Sunday, June 21, 2015

Macronutrients: carbohydrates


There are two major classes of nutrients: macronutrients and micronutrients.

Macronutrients include Carbohydrates, Fats, Proteins and Water. They are called macro because our daily requirements of them is big, in the order of several grams for the first three, up to liters (and so kilograms) in the case of water. With the exception of carbohydrates, which our body can produce through several metabolic processes, the other three are essential and must be supplied regularly through a balanced diet.

Vitamins and Minerals are the so called micronutrients. Micronutrients are required in traces, nevertheless they are fundamental for health. One notable example is vitamin B12 which, although the requirements are in the order of micrograms (millionth parts of a gram per day), its deficiency is pernicious and subtle, especially in growing kids.

Another example is iodine, a mineral. Chronic deficiency of iodine or bad absorption of the same impairs the correct production of thyroid hormones and causes goiter (enlargement of the thyroid gland itself).

In this post I will introduce the carbohydrates. The post doesn’t have the pretention to be complete, there is really too much to say. It is just and introductory post and I will share more on this extremely important and controversial subject in the incoming articles.

Types of carbohydrates

Depending on their complexity, carbohydrates are generally classified as:

  • simple sugars: monosaccharides,  disaccharides (white table sugar, brown sugar, honey, maple syrup, agave nectar, fruits juices, sodas, candies, ...)
  • starch sugars (rice, white bread, pasta, pizza crust, cookies, yellow potatoes, ...)
  • resistant starches (plantain, banana, sweet potatoes, jerusalem artichokes, cold pasta...)
  • soluble fiber (legumes, oats, rye, chia seeds, sweet potatoes, onions, nuts, ...)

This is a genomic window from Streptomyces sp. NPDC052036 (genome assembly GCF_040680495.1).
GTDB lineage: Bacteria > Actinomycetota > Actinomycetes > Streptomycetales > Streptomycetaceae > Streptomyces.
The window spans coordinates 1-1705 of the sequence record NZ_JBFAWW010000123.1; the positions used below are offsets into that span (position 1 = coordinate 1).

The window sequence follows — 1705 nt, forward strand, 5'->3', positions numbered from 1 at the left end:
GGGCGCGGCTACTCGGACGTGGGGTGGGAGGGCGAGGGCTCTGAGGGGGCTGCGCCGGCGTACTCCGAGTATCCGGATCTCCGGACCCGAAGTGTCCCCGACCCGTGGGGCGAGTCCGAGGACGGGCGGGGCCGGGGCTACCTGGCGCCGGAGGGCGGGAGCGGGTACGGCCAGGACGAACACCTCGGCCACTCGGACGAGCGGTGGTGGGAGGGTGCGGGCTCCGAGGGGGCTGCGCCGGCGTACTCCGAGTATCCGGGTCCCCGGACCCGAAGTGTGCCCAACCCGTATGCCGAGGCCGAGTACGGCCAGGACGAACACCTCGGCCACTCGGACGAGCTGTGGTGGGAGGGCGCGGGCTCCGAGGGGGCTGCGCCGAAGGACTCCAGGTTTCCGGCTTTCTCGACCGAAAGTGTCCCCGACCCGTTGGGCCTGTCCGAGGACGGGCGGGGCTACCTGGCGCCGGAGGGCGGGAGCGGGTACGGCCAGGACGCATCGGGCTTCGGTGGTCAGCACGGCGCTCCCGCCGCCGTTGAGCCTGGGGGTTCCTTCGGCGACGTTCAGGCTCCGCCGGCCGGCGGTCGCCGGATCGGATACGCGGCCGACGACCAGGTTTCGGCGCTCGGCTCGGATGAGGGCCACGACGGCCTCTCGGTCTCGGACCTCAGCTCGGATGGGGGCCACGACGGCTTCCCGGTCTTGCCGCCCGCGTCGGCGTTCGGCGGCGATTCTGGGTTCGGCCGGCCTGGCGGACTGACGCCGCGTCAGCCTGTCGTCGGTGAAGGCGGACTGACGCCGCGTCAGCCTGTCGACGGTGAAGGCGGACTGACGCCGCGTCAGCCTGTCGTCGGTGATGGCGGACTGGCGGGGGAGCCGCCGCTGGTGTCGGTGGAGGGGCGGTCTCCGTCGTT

• insoluble fiber (whole grains, lettuce, cabbage, beets greens, the peel of most fruits, ...)
I will discuss more and in detail with regard to the different roles of each.

Carbohydrates, friend of foe?

If you’ve read my previous posts it should be clear that the question is a trap.

The infamous FDA pyramid recommended a consistent intake of carbohydrates in the form of grains. Recent advertisements in Europe recommend that we continuously snack fruits throughout the day. Industrial dog food itself is being filled with carbs “to give your puppy more energy to play”. These have been the official guidelines for the last 50 years and instilled us the dogma that sugars are good, so white.

On the other side anybody familiar with diabetes, either directly or through a relative, knows that chronic excess in the intake of carbohydrates dramatically raises the risk to develop this disease. So it looks like sugar is black. Additionally I just mentioned that carbohydrates (under the form of glycogen) can be produced by our body so why bothering eating them at all? Let’s go low-carb or even better: zero-carb!

This practice, pretty much in vogue amongst paleo adepts, is a huge mistake and, while it is true that in today’s society we eat too much sugar, they are an important macronutrient which belongs to our genetic heritage. Pretty much like its abuse, the chronic low intake may have important health impacts, as I will have the opportunity to explain in future posts.

Roles of carbohydrates in the body

To finish this introductory article on carbohydrates, some words on the roles.
We have been taught to see carbohydrates uniquely as source of energy. Eat some candies to fuel the brain when you feel mentally tired and foggy, eat a bowl of pasta before running a marathon, etc. This is very unfortunate because in reality carbohydrates are more than that.
Roles of carbohydrates in the body include:

  • source of quick energy for the muscles (this stays)
  • required source of energy for some of the activities of the brain
  • regulation of protein and fat metabolism
  • help fight infections and modulate the immune system 
  • lubricate the joins
  • regulation of the growth of tissues, such as bones and skin
  • eating the right sugars and the right time improves insulin sensitivity
  • resistant starches and soluble fiber are required for the health of large intestine
  • insoluble fiber helps slow down the absorption of other nutrients and to eliminate the waste

Well, seems like sugars are worth more than just calories...

The next macronutrient I will introduce are the fats, an even more controversial topic, so… stay tuned!

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